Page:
– George Fulginiti-Shakar received his first Helen Hayes Award in 1994 for Sound Design. He has since had 8 nominations for Musical Direction, and received 2 Awards; in 2007 for Cabaret and in 2011 for Oklahoma!, both at Arena Stage –
I love the immediacy of theatre. The ‘live’ and ‘alive’ nature of it. Each time is a one-time event, never to be repeated exactly the same way. Tempos vary. Cues change slightly to fit the moment. And each audience member brings their unique energy to the show as well.
It’s delightful to find musicians and actors and music directors who can really be in the moment. It’s a challenge to do the same thing night after night, and in the long run there’s a trap you can fall into, where things just run on automatic. But good acting is about a real response to a real moment, and that’s what the music needs to do as well. It’s good leadership from the music director that keeps the orchestra alive and responsive.
There’s a lot more theatre in DC now, and a lot more musicals. Musicals are expensive — I keep hearing that from producers — but I certainly love them. It requires particular skill on the part of the director, since there are usually many more factors than when you work on a regular play. But the music director’s job can be exceptionally challenging too.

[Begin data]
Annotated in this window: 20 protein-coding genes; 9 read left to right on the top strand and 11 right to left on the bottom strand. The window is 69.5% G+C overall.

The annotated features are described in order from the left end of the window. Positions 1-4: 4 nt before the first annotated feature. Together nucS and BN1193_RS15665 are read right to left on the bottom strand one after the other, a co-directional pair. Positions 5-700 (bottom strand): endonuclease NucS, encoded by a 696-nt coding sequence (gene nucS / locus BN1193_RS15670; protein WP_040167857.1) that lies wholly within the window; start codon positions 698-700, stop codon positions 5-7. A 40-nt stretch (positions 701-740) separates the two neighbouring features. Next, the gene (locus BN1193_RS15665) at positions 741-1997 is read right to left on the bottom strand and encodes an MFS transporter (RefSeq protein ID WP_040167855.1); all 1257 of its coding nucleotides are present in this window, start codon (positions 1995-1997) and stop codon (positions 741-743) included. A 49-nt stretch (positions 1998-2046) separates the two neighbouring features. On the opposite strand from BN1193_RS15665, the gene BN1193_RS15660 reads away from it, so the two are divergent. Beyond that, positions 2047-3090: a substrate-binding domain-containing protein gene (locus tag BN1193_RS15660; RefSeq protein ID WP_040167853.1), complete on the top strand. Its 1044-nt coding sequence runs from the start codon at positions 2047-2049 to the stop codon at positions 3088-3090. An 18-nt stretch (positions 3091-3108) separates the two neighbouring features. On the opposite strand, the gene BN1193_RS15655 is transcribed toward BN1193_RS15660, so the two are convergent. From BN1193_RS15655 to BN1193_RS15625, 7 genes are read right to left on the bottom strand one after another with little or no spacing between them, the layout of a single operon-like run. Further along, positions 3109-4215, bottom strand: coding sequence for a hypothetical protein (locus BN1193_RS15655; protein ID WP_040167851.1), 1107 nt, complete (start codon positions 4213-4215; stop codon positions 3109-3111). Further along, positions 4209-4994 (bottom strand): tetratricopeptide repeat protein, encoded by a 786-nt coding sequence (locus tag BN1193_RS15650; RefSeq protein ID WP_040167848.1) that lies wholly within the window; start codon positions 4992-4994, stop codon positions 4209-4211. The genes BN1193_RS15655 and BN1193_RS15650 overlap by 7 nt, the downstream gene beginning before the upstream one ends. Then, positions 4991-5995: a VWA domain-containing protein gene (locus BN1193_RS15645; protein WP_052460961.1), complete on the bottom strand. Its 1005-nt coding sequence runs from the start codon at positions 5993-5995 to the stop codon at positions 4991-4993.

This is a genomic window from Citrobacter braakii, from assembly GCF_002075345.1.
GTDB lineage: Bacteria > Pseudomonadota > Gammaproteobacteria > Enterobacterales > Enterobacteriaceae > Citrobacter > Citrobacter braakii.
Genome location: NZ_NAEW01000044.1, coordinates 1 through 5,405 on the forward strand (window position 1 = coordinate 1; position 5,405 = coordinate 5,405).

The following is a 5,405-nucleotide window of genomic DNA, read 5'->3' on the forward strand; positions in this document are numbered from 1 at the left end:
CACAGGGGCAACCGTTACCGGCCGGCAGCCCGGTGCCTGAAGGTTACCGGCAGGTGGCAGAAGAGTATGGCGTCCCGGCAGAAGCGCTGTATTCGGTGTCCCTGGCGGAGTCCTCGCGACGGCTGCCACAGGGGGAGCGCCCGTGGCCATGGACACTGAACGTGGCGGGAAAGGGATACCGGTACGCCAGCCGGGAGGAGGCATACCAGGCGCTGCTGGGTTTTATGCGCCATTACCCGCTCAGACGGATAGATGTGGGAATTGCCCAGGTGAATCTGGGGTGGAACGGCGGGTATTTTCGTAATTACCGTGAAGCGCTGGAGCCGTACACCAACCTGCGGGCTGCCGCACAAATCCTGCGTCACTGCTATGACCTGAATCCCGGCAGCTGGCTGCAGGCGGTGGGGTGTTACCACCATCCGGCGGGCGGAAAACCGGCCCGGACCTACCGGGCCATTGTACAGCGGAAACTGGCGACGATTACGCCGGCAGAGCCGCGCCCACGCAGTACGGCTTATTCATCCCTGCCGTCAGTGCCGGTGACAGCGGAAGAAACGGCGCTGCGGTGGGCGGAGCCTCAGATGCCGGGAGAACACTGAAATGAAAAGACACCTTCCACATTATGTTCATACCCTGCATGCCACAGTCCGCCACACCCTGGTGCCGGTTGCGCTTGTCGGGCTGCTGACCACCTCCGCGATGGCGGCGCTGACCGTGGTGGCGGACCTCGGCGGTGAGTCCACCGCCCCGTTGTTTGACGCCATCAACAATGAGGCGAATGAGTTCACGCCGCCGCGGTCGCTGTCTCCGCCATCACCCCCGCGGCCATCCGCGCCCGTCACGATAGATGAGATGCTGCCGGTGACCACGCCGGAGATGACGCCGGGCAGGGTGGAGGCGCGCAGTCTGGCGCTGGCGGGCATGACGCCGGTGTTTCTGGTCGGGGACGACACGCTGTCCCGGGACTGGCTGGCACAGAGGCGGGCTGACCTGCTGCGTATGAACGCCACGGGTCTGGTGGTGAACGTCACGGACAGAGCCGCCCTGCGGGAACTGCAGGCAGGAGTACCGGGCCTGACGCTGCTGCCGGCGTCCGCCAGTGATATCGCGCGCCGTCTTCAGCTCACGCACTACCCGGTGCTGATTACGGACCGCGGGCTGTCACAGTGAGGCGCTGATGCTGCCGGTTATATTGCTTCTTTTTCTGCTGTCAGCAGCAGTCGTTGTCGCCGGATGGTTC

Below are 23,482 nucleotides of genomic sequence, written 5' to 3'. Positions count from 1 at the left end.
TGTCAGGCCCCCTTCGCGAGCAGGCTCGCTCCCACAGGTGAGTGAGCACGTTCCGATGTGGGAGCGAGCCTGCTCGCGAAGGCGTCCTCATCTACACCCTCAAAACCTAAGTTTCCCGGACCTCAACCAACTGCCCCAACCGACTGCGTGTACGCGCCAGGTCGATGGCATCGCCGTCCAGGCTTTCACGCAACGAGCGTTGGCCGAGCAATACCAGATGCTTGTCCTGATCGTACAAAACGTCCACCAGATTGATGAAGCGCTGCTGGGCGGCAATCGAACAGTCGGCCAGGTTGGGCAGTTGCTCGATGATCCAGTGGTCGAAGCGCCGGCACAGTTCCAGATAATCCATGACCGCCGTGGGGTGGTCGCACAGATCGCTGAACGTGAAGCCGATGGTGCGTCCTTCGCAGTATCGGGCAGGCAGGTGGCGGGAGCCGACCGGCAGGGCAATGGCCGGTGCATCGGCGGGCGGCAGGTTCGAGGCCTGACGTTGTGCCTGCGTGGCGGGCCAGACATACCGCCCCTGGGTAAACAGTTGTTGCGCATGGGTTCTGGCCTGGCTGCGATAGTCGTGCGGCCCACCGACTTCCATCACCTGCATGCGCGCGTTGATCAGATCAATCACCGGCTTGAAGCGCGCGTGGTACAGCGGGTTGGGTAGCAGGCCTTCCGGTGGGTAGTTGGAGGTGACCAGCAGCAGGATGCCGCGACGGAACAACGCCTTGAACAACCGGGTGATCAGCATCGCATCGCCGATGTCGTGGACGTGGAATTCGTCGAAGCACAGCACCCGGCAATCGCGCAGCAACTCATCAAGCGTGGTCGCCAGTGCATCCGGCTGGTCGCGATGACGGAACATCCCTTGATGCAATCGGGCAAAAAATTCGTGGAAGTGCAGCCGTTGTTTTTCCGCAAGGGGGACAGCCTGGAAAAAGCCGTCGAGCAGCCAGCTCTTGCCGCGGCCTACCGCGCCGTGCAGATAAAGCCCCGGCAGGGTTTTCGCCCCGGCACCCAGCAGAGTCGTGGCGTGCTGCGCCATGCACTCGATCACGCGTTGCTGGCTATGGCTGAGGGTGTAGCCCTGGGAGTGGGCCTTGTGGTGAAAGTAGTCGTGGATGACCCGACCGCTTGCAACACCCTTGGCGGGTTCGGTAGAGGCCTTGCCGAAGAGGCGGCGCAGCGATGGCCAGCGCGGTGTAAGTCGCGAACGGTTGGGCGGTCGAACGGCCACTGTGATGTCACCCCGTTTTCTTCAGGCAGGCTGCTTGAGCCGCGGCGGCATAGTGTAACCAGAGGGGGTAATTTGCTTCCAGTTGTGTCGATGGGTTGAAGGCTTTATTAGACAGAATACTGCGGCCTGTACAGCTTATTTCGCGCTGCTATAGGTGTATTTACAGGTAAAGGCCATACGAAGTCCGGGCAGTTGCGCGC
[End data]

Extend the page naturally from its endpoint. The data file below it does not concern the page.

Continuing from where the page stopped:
Working with the orchestrations is often quite involved — it requires a great deal of work to get a handle on them and rearrange them for the orchestra that you have. Musicals are often orchestrated for a twenty or thirty piece orchestra, so if yours is smaller, there’s a lot of adaptation needed. Even though music directors may be restrained by contractual agreements with the license holders, there is still lots of room to interpret the music, and to work with the directors to open up possibilities. Our job is to support the director’s vision.
And even though directors of musicals continue to cast from New York for many important roles, I am thrilled to see so many resident actors, actresses, music directors, and choreographers get the recognition they so richly deserve. Even the smaller theatres are taking the chances required to get nominations.
I’m often in performance, so I have seen woefully few shows outside of my own this past year. That needs to change! But I did have some wonderful moments during Liberty Smith at Ford’s. The quality at that theatre has become truly first-rate in this city.
I moved here from the Boston area. I was a jack-of-all-trades up there, including a musician. I decided to move here to be a music director. I worked at Living Stage Theatre Company, which led me to be assistant music director for Merrily We Roll Along at Arena Stage in 1990. Since then I’ve enjoyed a long-lasting relationship with Arena Stage, as music director for many of their big shows. And, since you have to keep your fires burning, I’ve developed relationships with Ford’s, Shakespeare Theatre, Studio Theatre, Imagination Stage, and a host of other theatres.